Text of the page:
Tuesday, June 17, 2014

Threatening the Self

Fact based arguments often have a hard time overcoming long-held beliefs that people tie to the self.

Studies show that threatening the self, especially through facts can be damaging to the argument's source and can further entrench the misinformed in their beliefs.

It also states that: "When there’s no immediate threat to our understanding of the world, we change our beliefs. It’s when that change contradicts something we’ve long held as important that problems occur."

One way to overcome this problem is by separating the self from the threatening argument. This can be done through self-affirmation, and specifically fortifies what you believe to be you, apart from the new information.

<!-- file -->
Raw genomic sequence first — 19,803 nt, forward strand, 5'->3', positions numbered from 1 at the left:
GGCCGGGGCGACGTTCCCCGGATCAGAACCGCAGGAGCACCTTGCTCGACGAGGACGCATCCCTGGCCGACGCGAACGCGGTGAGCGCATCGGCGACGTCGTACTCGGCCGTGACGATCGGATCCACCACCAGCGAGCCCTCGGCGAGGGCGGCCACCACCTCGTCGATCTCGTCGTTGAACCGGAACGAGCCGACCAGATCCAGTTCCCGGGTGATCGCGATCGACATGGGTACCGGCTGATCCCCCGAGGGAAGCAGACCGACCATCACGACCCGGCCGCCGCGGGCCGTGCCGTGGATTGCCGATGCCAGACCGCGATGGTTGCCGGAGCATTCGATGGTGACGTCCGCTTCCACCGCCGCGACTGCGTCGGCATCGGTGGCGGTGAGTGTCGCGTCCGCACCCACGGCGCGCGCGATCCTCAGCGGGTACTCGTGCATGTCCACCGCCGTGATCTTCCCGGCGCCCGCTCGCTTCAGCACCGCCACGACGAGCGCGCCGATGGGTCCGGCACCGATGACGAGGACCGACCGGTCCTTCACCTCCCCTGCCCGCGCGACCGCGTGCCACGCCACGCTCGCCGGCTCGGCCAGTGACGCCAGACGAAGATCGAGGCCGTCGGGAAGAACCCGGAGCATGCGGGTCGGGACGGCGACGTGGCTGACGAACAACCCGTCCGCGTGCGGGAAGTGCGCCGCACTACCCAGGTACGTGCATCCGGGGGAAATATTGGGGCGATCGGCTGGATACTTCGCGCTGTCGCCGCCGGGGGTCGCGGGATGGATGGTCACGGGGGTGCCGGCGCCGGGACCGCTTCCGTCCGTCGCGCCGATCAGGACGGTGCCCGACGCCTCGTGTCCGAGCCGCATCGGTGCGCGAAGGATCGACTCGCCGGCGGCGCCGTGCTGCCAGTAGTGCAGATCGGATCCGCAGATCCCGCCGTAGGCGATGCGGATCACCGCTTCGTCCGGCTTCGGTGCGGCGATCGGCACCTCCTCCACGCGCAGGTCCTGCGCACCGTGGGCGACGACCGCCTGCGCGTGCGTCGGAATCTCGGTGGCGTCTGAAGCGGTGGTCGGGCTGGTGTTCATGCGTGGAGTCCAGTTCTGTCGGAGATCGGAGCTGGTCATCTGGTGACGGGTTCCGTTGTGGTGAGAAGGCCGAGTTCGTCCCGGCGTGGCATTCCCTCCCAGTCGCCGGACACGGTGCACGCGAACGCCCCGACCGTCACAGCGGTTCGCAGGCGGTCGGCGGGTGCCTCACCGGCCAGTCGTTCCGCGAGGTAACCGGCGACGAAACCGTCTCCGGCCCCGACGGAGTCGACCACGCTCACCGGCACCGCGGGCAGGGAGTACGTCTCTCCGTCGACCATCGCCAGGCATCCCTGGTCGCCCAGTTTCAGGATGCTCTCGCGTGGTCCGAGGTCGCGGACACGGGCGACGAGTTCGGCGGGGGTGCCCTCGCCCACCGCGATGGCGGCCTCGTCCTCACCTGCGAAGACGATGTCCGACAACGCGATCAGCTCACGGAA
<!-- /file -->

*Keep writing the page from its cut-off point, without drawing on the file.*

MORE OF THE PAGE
It is easy to fall into a locked down, defensive mindset. This is rarely helpful though and should often be actively fought against. Can you think of a time where being defensive was helpful in improving your life or expanding your knowledge?

This whole concept also plays into the idea that actively seeking knowledge that refutes or argues against what you believe to be true fosters growth. 

After all, how can you truly believe your knowledge in a potentially "controversial" subject if you haven't tried to understand the opposition's perspective

On the surface, people don't like honesty, they like their view of the world to be confirmed. Both parties putting work into a discussion can resolve many issues, however with the imperfect communication strategies many of us have, sometimes there is little hope for reform (for either side).

Though even this knowledge can be helpful for everyone. Realize that sometimes you are the dense one and need to separate the argument from the self. Also realize that a receiver to your information may be this person. 

Upon realizing this, it may be time to try this new communication strategy or simply decide the conversation is not worth pursuing (which is not inherently a bad thing).